Director Rintaro, who is known for animations such as “Galaxy Express 999” and “Genma Taisen, “has produced a new animation for the first time in about 14 years, “A cartoon movie dedicated to Sadao Yamanaka’ Nezumikozo Jirokichi ‘,” and the feature-length commercial animation film festival “No. It was revealed that it would be screened at the 1st Niigata International Animation Film Festival.
The new work is a silent animation directed by Rintaro, based on Sadao Yamanaka’s 1933 film Nezumi Kozo Jirokichi Edo no Maki. Manga artist Katsuhiro Otomo, known for works such as “AKIRA,” is in charge of the character designs, and composer Toshiyuki Honda is in order of the music and produced by Studio M2, Genco, and France’s Miyu Productions. Mami Koyama will appear as a benshi. It will be screened at Niigata Civic Plaza (Chuo-ku, Niigata City) at 10 am on March 20th.
The new work is an anime that pays homage to “Nezumikozo Jirokichi Edo no Maki,” which depicts the activities of the thief Nezumikozo Jirokichi, set in the city of Edo. Director Rintaro, impressed by Yamanaka’s ‘Ninjo Paper Balloon,’ said, ‘I still remember leaving the movie theater while being shaken by the fleeting last scene.’ He commented, “I’m hooked on the skillfulness of modern picture-making and character modeling,” directed by Yamanaka, such as “Notsubo” and “Munetoshi Kawachiyama.”
“On the other hand, when I found out about Yamanaka, who used to draw flipbooks and caricatures in the corner of his notebook, Sadao Yamanaka, a man with a long chin and stubble, called Long Long Ago by his friends. The short animation we have planned is based on Sadao Yamanaka’s script “Nezumikozo Jirokichi Edo no Maki” and is a small tribute to the film director Sadao Yamanaka. I would be happy if we could deliver our work to Mr. Yamanaka, who wrote in the diary that he wrote, “The humankind paper balloon is a posthumous work of Sadao Yamanaka.”
The film festival will be held from March 17th to 22nd at the Niigata Civic Plaza and other venues. In addition to the competition section, about 50 works will be screened in “event screenings” of invited works, “world trends” that collect recent results, and “retrospectives” that re-evaluate artists and movements. Director Mamoru Oshii serves as chairman of the judging committee.
With a long chin, stubble, a hand towel wrapped around his head, and thin slippers, film director Sadao Yamanaka passed away at 28, running through the film industry from the silent to talkie eras. I learned the name while working on the TV animation work of Shotaro Ishinomori’s “Sabu and Ichitori Monozukuri.”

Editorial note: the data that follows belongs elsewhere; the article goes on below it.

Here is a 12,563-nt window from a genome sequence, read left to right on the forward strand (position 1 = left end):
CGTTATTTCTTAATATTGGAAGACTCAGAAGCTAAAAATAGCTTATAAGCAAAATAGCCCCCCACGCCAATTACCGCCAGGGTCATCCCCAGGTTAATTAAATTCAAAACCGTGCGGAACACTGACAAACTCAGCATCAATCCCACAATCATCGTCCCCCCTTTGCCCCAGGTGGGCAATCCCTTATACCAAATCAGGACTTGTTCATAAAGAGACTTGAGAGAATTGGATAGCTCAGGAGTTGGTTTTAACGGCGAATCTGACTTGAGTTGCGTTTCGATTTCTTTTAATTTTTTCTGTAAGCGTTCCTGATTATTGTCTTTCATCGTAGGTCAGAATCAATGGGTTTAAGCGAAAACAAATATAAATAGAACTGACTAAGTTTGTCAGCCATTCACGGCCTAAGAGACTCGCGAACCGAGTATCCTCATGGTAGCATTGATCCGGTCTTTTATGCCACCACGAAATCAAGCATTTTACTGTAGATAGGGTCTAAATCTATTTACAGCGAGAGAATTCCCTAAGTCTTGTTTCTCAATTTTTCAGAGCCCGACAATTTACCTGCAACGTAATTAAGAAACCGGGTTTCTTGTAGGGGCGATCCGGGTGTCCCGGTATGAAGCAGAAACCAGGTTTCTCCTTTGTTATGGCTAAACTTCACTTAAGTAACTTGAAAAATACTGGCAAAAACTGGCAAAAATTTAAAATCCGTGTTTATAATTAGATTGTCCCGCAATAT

Director Sadatsugu Matsuda, who has been active since the silent era as the first-period drama animator, was present at the dubbing as a supervisor. Mr. Matsuda told me about the wonderfulness of director Sadao Yamanaka. Still, after a long period without seeing his work, I went to the Namikiza, a masterpiece theater in the basement of a multi-tenant building in Ginza. I met a paper balloon.
It was a movie with a heavy and tragic feeling that overwhelmed the viewer, but I was moved by the brief last scene of the paper balloons that symbolize the story slowly flowing down the river in the alley with a faint light. I still remember leaving the cinema.
After that, with the release of VHS and DVD, I could see “Tange Sazen Hyakuman Ryo no Tsubo” and “Kawachiyama Munetoshi.” Hats off to Tange Sazen Hyakumanryo no Tsubo’s ability to summarize succinctly with a light and stylish modern touch and Kawachiyama Soshun’s detailed modern painting of the mountains. I was utterly addicted to the skill of human figure modeling.
On the other hand, when I learned about Yamanaka, who used to draw flipbooks and caricatures in the corner of his notebook, I became even more fond of Sadao Yamanaka, a man with a long jaw and stubble, who was called Long Long Ago by his friends. I have reached it now.
The short animation planned here is a small homage to the film director Sadao Yamanaka that our team dedicates based on Sadao Yamanaka’s script “Nezumikozo Jiro Yoshiedo no Maki.” It would make me happy if we could deliver our work to Mr. Yamanaka, who wrote in a diary he left behind on the battlefield, “The humankind paper balloon is a posthumous work by Sadao Yamanaka.”